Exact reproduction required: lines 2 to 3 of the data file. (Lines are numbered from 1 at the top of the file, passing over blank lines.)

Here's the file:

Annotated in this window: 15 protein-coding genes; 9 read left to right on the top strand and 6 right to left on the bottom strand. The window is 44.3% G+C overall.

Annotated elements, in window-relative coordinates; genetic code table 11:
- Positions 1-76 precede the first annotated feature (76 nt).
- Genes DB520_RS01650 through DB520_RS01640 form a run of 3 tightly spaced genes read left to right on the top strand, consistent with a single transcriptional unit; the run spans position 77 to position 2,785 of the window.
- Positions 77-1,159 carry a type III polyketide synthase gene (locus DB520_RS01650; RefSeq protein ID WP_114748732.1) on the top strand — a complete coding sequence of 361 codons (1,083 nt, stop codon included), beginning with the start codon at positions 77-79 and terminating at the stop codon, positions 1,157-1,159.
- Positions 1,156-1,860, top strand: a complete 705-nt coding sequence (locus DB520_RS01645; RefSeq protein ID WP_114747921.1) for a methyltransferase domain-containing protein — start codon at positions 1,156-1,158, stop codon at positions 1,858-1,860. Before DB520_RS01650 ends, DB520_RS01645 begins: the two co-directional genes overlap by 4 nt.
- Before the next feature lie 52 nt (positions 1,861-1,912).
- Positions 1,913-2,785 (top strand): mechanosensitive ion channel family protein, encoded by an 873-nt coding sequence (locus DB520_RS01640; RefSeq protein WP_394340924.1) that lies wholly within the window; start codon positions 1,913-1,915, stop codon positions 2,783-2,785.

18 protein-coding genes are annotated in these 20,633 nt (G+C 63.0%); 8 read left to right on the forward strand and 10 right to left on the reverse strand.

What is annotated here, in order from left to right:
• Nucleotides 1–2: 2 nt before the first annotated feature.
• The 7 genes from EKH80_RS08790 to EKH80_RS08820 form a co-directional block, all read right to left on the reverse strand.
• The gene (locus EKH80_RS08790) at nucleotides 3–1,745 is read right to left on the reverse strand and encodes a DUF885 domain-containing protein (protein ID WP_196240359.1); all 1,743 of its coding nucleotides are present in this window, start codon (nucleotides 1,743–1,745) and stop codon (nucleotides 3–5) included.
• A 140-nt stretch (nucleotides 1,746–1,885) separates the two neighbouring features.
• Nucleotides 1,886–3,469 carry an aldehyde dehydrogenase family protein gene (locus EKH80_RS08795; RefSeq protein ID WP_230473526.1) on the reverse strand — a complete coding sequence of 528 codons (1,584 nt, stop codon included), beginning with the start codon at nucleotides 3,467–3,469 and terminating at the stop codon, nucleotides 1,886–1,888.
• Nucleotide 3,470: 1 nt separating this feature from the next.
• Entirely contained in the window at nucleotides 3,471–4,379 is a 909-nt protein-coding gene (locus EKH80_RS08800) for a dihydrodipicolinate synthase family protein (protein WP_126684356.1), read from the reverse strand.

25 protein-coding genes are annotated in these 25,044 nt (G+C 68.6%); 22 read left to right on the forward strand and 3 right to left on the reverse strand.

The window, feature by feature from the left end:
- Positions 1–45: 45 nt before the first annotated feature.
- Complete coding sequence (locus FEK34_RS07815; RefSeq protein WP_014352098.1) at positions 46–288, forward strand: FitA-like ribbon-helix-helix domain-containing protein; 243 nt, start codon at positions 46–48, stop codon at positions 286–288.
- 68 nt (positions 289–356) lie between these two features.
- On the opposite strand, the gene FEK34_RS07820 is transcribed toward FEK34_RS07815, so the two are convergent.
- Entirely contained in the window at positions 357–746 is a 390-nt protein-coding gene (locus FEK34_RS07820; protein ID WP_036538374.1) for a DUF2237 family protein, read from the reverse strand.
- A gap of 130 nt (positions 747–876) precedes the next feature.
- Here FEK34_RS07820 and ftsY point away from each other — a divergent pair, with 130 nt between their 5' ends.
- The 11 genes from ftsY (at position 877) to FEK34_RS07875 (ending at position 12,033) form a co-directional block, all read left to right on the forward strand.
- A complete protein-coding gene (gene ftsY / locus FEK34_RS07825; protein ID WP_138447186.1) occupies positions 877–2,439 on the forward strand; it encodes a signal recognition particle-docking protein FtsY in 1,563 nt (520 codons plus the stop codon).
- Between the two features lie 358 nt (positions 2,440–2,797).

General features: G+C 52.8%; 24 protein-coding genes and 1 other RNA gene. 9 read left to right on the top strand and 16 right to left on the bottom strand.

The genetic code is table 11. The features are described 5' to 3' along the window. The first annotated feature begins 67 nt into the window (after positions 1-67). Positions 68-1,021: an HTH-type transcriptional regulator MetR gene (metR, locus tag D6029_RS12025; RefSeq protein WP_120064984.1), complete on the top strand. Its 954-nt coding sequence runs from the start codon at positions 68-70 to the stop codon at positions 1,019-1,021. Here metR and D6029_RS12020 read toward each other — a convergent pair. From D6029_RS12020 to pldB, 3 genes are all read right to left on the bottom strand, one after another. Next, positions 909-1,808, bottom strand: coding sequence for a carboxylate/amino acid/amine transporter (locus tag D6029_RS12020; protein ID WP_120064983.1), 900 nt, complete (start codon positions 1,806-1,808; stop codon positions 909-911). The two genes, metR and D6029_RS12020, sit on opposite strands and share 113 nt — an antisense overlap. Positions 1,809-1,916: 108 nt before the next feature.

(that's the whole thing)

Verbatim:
Annotated elements, in window-relative coordinates; genetic code table 11:
- Positions 1-76 precede the first annotated feature (76 nt).